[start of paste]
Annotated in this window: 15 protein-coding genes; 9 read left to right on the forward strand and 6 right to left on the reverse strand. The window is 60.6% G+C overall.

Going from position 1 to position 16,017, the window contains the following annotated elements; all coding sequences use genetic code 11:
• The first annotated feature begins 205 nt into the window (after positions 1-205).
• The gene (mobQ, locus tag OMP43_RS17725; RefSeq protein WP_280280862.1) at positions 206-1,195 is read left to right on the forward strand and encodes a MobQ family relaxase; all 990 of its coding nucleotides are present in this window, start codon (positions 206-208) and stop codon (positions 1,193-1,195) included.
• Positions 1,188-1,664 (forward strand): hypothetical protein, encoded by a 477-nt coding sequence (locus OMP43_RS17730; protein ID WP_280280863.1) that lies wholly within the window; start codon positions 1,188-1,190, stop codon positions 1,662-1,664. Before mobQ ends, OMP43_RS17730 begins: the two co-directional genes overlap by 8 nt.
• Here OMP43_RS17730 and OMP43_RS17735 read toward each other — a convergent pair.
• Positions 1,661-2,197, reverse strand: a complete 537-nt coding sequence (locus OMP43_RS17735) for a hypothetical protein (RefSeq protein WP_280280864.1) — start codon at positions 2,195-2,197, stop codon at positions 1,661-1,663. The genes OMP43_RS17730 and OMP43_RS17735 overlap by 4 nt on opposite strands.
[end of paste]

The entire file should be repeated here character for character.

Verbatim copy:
Annotated in this window: 15 protein-coding genes; 9 read left to right on the forward strand and 6 right to left on the reverse strand. The window is 60.6% G+C overall.

Going from position 1 to position 16,017, the window contains the following annotated elements; all coding sequences use genetic code 11:
• The first annotated feature begins 205 nt into the window (after positions 1-205).
• The gene (mobQ, locus tag OMP43_RS17725; RefSeq protein WP_280280862.1) at positions 206-1,195 is read left to right on the forward strand and encodes a MobQ family relaxase; all 990 of its coding nucleotides are present in this window, start codon (positions 206-208) and stop codon (positions 1,193-1,195) included.
• Positions 1,188-1,664 (forward strand): hypothetical protein, encoded by a 477-nt coding sequence (locus OMP43_RS17730; protein ID WP_280280863.1) that lies wholly within the window; start codon positions 1,188-1,190, stop codon positions 1,662-1,664. Before mobQ ends, OMP43_RS17730 begins: the two co-directional genes overlap by 8 nt.
• Here OMP43_RS17730 and OMP43_RS17735 read toward each other — a convergent pair.
• Positions 1,661-2,197, reverse strand: a complete 537-nt coding sequence (locus OMP43_RS17735) for a hypothetical protein (RefSeq protein WP_280280864.1) — start codon at positions 2,195-2,197, stop codon at positions 1,661-1,663. The genes OMP43_RS17730 and OMP43_RS17735 overlap by 4 nt on opposite strands.